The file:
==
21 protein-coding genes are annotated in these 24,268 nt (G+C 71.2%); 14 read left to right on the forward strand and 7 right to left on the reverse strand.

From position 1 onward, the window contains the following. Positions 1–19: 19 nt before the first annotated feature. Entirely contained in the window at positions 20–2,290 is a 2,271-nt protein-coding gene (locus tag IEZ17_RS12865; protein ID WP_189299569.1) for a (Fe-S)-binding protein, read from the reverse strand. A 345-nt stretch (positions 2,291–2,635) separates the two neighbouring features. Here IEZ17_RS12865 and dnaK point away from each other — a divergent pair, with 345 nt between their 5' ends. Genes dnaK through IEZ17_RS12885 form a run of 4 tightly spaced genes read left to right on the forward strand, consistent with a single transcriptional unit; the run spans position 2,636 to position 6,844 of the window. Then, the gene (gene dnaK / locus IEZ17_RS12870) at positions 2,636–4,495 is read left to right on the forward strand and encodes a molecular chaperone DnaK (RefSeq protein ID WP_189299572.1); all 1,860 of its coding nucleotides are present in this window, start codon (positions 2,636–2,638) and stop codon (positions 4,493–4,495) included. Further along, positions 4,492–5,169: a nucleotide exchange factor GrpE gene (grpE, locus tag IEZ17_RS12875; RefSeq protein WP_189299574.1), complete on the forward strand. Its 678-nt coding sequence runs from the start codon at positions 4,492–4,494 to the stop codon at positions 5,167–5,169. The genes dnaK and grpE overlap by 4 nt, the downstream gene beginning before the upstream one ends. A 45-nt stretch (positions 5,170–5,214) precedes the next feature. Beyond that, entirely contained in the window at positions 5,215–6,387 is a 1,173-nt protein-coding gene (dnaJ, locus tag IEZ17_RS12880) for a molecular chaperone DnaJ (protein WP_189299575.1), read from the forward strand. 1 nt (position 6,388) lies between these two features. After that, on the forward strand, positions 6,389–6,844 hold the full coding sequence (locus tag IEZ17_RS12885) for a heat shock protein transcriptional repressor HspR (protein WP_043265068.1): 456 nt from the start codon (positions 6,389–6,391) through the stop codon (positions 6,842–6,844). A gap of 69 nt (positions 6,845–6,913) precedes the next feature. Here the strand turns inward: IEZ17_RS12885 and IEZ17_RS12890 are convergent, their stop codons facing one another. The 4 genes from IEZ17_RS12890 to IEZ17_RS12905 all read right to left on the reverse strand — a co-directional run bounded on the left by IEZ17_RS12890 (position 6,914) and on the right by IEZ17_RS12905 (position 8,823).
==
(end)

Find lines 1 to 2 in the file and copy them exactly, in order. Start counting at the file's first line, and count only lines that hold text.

21 protein-coding genes are annotated in these 24,268 nt (G+C 71.2%); 14 read left to right on the forward strand and 7 right to left on the reverse strand.

From position 1 onward, the window contains the following. Positions 1–19: 19 nt before the first annotated feature. Entirely contained in the window at positions 20–2,290 is a 2,271-nt protein-coding gene (locus tag IEZ17_RS12865; protein ID WP_189299569.1) for a (Fe-S)-binding protein, read from the reverse strand. A 345-nt stretch (positions 2,291–2,635) separates the two neighbouring features. Here IEZ17_RS12865 and dnaK point away from each other — a divergent pair, with 345 nt between their 5' ends. Genes dnaK through IEZ17_RS12885 form a run of 4 tightly spaced genes read left to right on the forward strand, consistent with a single transcriptional unit; the run spans position 2,636 to position 6,844 of the window. Then, the gene (gene dnaK / locus IEZ17_RS12870) at positions 2,636–4,495 is read left to right on the forward strand and encodes a molecular chaperone DnaK (RefSeq protein ID WP_189299572.1); all 1,860 of its coding nucleotides are present in this window, start codon (positions 2,636–2,638) and stop codon (positions 4,493–4,495) included. Further along, positions 4,492–5,169: a nucleotide exchange factor GrpE gene (grpE, locus tag IEZ17_RS12875; RefSeq protein WP_189299574.1), complete on the forward strand. Its 678-nt coding sequence runs from the start codon at positions 4,492–4,494 to the stop codon at positions 5,167–5,169. The genes dnaK and grpE overlap by 4 nt, the downstream gene beginning before the upstream one ends. A 45-nt stretch (positions 5,170–5,214) precedes the next feature. Beyond that, entirely contained in the window at positions 5,215–6,387 is a 1,173-nt protein-coding gene (dnaJ, locus tag IEZ17_RS12880) for a molecular chaperone DnaJ (protein WP_189299575.1), read from the forward strand. 1 nt (position 6,388) lies between these two features. After that, on the forward strand, positions 6,389–6,844 hold the full coding sequence (locus tag IEZ17_RS12885) for a heat shock protein transcriptional repressor HspR (protein WP_043265068.1): 456 nt from the start codon (positions 6,389–6,391) through the stop codon (positions 6,842–6,844). A gap of 69 nt (positions 6,845–6,913) precedes the next feature. Here the strand turns inward: IEZ17_RS12885 and IEZ17_RS12890 are convergent, their stop codons facing one another. The 4 genes from IEZ17_RS12890 to IEZ17_RS12905 all read right to left on the reverse strand — a co-directional run bounded on the left by IEZ17_RS12890 (position 6,914) and on the right by IEZ17_RS12905 (position 8,823).